Pellissippi State’s new apprenticeship program for the grape and wine industry, which Milne has been working on for two years, is set up to allow students to focus their studies on Viticulture (grape growing), Enology (wine making) and Wine Business Entrepreneurship. And because Pellissippi State’s courses that support VESTA’s apprentice programs are taught online through Zoom, students from across the state and the country could earn their degrees from Pellissippi State. 

“Last fall I had eight students through VESTA, and all of them were out of state,” Milne said. “That’s one of the really cool things about the program: it’s not just limited to Tennessee students.” 

Another benefit to apprenticeship programs is that apprentices are paid by their employers while they are going through the program, Milne added.  

“The goal is not only to train the apprentices, but when they finish, they will get a bump in pay,” Milne said. 

Nick Gipson, left, and Jacob Lindsey show off wines
Pellissippi State alumni Nick Gipson, left, and Jacob Lindsey show off a couple of the award-winning wines produced by Rocky Top Wine Trail Inc., where they are apprenticing in the grape and wine industry.

Lindsey and Gipson jumped at the opportunity for more education in the grape and wine industry when Ball offered to send them through the VESTA program on scholarship. 

“I am hoping to gain more knowledge of the grapes in the vineyard so that I can fully understand the process and start to develop my own style and ideas,” said Lindsey, who is the cellar master at Hillside Winery in Sevierville, where he has worked for two years. “I’m trying to learn everything I can from the winemakers who are here now. Eventually I’d love to work at a small winery in the country and be able to make new and exciting blends and flavors.”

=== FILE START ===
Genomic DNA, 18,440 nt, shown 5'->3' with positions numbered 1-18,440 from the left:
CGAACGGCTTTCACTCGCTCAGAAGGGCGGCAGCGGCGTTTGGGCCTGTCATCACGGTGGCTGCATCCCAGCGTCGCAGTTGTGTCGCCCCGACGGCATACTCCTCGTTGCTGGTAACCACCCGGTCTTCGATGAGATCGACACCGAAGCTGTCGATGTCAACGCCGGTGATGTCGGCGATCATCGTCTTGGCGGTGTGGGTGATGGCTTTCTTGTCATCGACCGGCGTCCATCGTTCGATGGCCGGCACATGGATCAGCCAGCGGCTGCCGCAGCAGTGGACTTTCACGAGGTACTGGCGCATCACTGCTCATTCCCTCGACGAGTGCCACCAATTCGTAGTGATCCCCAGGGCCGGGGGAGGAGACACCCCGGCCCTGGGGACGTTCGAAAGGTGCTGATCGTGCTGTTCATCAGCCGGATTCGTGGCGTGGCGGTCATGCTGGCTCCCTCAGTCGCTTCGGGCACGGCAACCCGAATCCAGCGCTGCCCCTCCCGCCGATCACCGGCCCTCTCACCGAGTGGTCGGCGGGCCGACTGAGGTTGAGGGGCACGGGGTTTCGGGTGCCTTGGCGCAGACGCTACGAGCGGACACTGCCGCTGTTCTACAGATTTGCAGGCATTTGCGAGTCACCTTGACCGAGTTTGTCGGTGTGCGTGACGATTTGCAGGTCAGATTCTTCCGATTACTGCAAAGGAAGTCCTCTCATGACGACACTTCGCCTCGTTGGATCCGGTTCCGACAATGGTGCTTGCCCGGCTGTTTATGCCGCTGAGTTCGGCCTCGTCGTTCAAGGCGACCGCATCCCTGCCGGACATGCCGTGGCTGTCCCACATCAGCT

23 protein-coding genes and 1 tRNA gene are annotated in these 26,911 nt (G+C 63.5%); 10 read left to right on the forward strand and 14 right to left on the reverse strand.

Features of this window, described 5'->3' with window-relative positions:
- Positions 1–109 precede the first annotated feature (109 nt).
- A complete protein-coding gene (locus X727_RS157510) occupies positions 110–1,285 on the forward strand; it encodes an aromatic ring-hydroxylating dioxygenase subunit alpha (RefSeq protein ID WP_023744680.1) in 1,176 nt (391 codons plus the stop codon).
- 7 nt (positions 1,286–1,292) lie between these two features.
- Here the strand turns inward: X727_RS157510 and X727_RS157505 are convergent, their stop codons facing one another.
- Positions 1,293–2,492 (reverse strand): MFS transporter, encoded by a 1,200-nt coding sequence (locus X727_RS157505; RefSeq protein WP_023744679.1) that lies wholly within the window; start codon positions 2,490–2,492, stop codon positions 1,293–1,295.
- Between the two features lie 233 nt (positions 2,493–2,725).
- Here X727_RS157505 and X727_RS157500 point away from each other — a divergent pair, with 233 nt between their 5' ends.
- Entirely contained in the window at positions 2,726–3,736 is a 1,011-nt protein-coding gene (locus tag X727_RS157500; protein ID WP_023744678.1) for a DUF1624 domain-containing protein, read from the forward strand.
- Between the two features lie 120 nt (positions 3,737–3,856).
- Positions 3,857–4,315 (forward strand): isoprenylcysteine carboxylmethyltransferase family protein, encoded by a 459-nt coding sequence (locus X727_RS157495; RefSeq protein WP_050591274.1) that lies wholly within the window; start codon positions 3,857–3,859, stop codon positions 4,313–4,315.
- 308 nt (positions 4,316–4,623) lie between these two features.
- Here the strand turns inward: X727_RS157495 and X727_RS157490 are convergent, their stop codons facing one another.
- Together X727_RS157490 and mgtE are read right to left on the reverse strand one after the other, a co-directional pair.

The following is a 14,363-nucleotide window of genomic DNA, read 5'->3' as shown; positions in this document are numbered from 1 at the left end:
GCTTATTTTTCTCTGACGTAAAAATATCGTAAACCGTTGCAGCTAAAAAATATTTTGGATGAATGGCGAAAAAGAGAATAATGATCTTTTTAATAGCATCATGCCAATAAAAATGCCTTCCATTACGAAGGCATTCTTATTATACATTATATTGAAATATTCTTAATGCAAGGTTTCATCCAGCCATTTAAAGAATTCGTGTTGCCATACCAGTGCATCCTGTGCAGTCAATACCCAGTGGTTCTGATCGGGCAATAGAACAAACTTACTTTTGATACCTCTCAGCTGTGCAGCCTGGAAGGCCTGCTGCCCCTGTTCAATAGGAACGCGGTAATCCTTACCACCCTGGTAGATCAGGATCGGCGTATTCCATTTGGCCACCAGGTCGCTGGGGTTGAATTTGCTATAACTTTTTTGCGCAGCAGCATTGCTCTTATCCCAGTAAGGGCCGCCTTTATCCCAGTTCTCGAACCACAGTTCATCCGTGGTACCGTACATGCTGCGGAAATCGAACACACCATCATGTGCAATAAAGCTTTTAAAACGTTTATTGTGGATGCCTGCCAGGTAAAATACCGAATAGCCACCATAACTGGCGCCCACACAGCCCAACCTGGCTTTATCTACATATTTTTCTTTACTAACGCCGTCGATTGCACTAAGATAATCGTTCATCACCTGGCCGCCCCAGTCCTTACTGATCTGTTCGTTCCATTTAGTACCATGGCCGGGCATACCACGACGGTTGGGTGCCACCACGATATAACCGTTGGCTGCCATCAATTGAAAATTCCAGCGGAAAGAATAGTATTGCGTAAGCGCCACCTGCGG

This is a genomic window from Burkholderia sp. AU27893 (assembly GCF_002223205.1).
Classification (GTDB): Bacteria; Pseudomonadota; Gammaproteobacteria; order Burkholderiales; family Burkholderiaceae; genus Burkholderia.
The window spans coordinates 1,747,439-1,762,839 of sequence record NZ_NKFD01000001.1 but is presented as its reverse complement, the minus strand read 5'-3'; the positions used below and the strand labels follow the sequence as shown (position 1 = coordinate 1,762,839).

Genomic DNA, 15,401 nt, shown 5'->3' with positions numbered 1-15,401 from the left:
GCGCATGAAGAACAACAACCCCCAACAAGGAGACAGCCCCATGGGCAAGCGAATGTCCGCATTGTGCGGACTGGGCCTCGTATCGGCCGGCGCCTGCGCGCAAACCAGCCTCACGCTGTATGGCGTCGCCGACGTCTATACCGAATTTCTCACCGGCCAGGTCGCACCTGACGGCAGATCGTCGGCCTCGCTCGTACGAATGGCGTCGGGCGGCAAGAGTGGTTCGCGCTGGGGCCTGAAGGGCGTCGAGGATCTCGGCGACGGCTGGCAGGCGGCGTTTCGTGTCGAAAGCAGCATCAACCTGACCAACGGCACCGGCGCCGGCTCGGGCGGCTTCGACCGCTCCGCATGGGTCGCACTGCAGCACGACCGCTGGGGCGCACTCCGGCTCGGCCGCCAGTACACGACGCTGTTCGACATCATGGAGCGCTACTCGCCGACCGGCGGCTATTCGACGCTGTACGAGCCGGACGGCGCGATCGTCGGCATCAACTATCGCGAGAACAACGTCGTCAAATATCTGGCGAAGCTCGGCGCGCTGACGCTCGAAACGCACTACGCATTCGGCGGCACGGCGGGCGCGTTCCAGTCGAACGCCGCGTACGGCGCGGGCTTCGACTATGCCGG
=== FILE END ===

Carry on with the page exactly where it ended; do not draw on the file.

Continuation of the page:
Gipson, who works as an assistant winemaker at Mountain Valley Winery in Pigeon Forge, noted that the VESTA courses would help fill out the knowledge he’s gained on the job. 

“The schooling will definitely help me in understanding the science behind winemaking,” said Gipson, who has been working in the industry for about a year and a half. “It’s been fun and exciting so far. I’m learning as much as I can because I’m pretty open right now about where I want my career to go.” 

Pellissippi State’s apprenticeship programs aren’t just for wineries. Using assessments and individualized consulting, Business & Community Services helps local companies determine where performance and skills gaps exist in their workforce. From there, Business & Community Services staff work with employers to develop a strategy, creating and delivering custom workforce solutions to employers based on how their company does business, tailored to their specific needs and scheduled to fit their timeline. 

For more information about apprenticeships or what Business & Community Services can do for your company, contact Todd Evans at jtevans@pstcc.edu or 865-539-7164. 

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Pellissippi State will close vaccination clinic June 5

Pellissippi State Community College will conclude the drive-thru vaccination clinic on its Blount County Campus after appointments already scheduled for Saturday, June 5. 

The College made this decision in consultation with the Tennessee Department of Health, which is consolidating its distribution efforts. 

Pellissippi State will finish its vaccination efforts by providing the Moderna vaccine to those who are scheduled to receive their second shots on Saturday, May 22, and Saturday, June 5. The College will no longer offer the Janssen/Johnson & Johnson vaccine on Fridays or first doses of Moderna on Saturdays. 

More than 80 people, including 41 Pellissippi State students, have helped staff the clinic on the Blount County Campus since it opened Friday, April 9The College is grateful to have served the community in this way, as well as for the educational opportunity the clinic provided for Pellissippi State Nursing students. 

Folk singers trace path to freedom from slavery through civil rights movement

Rhonda and Sparky Rucker performing on banjo and guitar
Folk musicians Rhonda and Sparky Rucker will perform at Pellissippi State on Thursday, Feb. 21.

Pellissippi State Community College will celebrate World Day of Social Justice through music and song with internationally known musicians, storytellers and authors Sparky and Rhonda Rucker.